For about a year or 18 months I made a lot of books. By the end I was getting v fancy and started making my own paper to fill the books with, instead of the storebought/mass manufactured printer paper or graph paper I'd begun with.
I briefly touch on papermaking in step 1, here.
Once I saw handmade paper and made a few books out of it, I soon felt there was no alternative, if I wanted to make artisanal books-as-works-of art. Which I did. I was lucky enough to have access to the right workspace for papermaking for about 6 months, and I made a few books' worth of paper in that time. Probably between 100-130 sheets.
Then I moved out of my parents' house, into an apartment which didn't have the right kind of space to make paper.
The right kind of space to make paper, it turns out, is rather specific. Open art studio space won't do; you need access to a source of water, either a large deep sink or several water-filled tubs, a drain (essentially, a laundry or mud or art sink sort of set up), an electrical outlet, a floor which can take getting drenched, and a fair amount of open table- or waist-height space. I checked out local art studios around me for studio space which often they'll grant community members for cheap and for free, but just couldn't come up with anything that would work.
I finished what books I could with what I had. I played with stamps and marbling and other stuff. I waited. I wanted to make more paper and more books. I had fallen in love with my finished paper pages, which I made from scrap sheets, often of drafts of my writing, which would otherwise go to landfills or waste. I'd experimented with blending up some pieces less than others so that words or writing would still be visible in the finished product. I just really loved basically every page I made, each time. I found handmade paper extremely beautiful.
Well like a year and a half later my parents went on vacation for 10 days and left me to housesit. The first day I went over and set up my set up.
I got started.
I forgot what a time-consuming process it is. And my first results were far from perfect. I had to remind myself of the process.
Still, some of the early inclusions I saw coming out in the paper were really encouraging.
This '13' was by accident. That's one of the best parts about making paper. It turns out so very beautifully and yet so much of what you see peeking through the paper is by chance.
I made a few standard sheets, to get back in the groove.
Then I experimented with botanical inclusions for the first time. A god's age ago I'd picked a bunch of violets and pressed them for this. So long ago, in fact, I'd forgotten I'd done it. I was very excited by my pre-planning.
I was having more trouble than I remembered coming up with even sheets without sparse spots or holes. I began to get more experimental about how I could deal with such "pours" (as each iteration of making a paper sheet is called).
This sheet is the most experimental in that vein. It actually wasn't meant to be a sheet at all, but me trying to strain the last of the paper pulp out of the dipping water before pouring it down the sink. (Paper pulp can totally block drains.) It wasn't enough pulp to make a whole sheet so I grabbed a scratch sheet, tore it up, wet it, and just saw whether I could use whole pieces of paper like large bandaids to join the pulp and cover the huge spaces in that pour.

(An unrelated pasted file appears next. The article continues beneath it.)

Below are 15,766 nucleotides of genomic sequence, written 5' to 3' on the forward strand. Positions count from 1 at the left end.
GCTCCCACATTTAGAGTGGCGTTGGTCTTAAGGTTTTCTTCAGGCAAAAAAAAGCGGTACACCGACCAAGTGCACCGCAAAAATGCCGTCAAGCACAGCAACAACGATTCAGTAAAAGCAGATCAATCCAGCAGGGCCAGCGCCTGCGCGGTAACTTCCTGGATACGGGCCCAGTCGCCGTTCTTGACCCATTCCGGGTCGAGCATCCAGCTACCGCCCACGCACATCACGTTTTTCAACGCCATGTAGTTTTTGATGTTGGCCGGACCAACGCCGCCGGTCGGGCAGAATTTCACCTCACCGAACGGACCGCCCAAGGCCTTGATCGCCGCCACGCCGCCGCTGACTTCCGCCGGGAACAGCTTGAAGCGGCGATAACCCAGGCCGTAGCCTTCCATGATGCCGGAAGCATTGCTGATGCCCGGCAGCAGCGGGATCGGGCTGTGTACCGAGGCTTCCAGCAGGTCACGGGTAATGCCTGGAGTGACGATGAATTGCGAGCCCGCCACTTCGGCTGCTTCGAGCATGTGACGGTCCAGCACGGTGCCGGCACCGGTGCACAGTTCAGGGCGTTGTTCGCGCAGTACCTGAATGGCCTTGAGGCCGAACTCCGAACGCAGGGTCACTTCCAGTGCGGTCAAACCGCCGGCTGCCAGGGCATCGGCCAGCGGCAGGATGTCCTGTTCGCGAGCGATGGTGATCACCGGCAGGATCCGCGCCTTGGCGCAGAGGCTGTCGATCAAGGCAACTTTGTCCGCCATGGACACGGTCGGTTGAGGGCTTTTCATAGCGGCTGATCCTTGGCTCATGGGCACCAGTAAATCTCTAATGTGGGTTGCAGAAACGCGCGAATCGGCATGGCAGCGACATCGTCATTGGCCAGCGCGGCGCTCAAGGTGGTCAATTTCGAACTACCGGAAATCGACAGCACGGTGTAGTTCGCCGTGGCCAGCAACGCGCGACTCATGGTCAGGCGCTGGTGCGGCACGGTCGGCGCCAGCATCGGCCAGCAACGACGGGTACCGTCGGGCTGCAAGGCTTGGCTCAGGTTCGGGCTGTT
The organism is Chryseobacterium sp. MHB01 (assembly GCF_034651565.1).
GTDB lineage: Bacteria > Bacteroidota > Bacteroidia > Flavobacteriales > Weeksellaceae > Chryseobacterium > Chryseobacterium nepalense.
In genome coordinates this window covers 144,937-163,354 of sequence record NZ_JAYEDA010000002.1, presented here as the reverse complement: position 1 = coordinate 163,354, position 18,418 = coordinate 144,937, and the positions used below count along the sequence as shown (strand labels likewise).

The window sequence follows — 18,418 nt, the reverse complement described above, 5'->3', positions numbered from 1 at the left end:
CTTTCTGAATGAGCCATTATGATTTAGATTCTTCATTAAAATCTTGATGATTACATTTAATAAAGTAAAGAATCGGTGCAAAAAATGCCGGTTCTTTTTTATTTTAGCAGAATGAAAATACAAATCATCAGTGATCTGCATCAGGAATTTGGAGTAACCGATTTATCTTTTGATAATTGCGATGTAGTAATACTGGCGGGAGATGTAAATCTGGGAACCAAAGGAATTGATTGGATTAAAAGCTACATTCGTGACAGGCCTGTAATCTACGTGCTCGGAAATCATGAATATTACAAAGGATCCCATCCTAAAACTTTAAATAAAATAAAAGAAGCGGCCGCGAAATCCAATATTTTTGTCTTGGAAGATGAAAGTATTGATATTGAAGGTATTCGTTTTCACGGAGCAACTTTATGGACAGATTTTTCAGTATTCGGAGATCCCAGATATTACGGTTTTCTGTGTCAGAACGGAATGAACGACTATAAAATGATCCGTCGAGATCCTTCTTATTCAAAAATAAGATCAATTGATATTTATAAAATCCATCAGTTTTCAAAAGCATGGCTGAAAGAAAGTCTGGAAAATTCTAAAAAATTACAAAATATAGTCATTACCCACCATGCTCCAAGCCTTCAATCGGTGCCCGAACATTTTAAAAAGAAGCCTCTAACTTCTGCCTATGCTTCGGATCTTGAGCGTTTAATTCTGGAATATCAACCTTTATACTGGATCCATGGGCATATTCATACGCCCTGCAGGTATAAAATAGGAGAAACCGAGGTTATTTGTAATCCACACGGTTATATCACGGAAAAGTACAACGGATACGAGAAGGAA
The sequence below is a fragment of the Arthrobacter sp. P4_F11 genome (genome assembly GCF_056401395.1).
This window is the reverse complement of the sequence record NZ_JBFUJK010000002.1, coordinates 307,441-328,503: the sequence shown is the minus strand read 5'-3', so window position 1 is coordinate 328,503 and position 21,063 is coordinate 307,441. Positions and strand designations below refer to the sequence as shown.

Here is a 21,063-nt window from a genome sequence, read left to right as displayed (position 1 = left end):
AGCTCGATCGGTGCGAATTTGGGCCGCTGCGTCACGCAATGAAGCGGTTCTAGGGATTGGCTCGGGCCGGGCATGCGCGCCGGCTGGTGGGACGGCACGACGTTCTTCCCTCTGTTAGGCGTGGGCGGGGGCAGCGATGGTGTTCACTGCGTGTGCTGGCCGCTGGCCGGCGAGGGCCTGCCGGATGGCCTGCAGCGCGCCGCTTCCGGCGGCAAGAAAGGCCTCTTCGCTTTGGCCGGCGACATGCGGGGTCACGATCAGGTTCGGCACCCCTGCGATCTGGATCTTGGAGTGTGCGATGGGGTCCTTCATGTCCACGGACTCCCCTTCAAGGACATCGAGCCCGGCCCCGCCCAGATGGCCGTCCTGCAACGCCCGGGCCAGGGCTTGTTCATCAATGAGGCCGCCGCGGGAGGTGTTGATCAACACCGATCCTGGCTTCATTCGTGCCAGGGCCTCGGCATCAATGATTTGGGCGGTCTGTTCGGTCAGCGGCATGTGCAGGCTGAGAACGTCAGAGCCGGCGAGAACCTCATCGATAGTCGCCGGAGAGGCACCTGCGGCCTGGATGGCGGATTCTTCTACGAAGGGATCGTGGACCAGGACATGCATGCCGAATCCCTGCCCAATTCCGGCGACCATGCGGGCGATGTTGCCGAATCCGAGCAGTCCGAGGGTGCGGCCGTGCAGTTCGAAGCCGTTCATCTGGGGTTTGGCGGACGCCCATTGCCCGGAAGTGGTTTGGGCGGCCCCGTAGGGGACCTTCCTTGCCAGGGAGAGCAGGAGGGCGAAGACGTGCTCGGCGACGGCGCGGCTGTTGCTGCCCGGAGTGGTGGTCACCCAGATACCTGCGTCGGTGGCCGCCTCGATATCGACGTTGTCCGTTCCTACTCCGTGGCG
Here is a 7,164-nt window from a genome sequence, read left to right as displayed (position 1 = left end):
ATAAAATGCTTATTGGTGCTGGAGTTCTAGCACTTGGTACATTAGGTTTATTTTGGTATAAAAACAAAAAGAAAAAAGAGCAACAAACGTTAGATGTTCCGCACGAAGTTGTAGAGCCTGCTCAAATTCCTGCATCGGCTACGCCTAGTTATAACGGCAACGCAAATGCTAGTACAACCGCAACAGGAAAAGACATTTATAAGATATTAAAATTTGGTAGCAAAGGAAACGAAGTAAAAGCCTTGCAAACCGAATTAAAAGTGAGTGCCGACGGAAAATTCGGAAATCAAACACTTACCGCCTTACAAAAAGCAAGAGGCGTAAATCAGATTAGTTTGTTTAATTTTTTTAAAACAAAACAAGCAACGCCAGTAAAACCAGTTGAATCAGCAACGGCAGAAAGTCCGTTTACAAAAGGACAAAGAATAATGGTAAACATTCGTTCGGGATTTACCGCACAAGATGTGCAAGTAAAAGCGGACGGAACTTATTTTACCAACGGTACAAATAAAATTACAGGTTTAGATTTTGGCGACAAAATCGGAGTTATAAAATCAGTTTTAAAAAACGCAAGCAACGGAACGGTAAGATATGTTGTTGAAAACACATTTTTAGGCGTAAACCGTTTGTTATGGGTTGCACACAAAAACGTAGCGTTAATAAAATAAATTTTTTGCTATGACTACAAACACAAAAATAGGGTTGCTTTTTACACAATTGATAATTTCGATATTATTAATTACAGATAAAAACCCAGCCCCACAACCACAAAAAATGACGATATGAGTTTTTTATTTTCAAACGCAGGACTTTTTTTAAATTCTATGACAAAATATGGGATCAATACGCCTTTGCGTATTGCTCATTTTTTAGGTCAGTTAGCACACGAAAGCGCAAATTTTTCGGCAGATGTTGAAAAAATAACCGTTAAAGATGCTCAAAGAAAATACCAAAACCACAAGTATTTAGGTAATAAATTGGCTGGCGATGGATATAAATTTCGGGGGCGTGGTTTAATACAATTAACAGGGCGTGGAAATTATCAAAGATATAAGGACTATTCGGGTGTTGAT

What do you know, it worked.
I made paper for a few hours one day and about another hour the next.
Then I realized that what had held me up before, even when I had good space access, was how the process of drying each new sheet of paper tied up 4-6x as much of my supplies than creating each sheet did. And the drying process, if done carefully and well, takes 1-2 weeks.
All told I was able to make about 16 pieces of paper. Not all of them are usable, at least not in whole. It's not quite enough for a book, at least not a full one.
For now I will hold onto them and wait. And I have yellow petals from a summer chrysanthemum pressing dry in a wooden press -- for next time. I think yellow petals strewn on pages will be just lovely. Whenever that next time is.
Studio space -- after
Drying all the things
On a side note in thinking about bookmaking: I started making book covers using recycled old fabric because I wanted to reuse it. And I started making paper in part to reduce the massive paper waste I churned up as a writer, some of which I emotionally had trouble getting rid of/throwing out even though I didn't ever look at it or really plan to go back and read any of it again ever. And in both these cases my goal was to make art out of trash.
In thought today I decided if I want to recycle fabric, I should do that...and paper, the same. But I think fabric isn't the answer for good book covers. So I'm going to move away from that going forward in book making. I think I'll end up with better product books as a result; less confused about what they are.
The only exception will be denim pocket books.
PS: Here are shorts of the finished, final/dried pages. My cat is very rude.
I learned to use the term "found object" to describe my trash art. You can build a whole career around watching pointy headed experts try to explain why the goat has a tire around its midsection.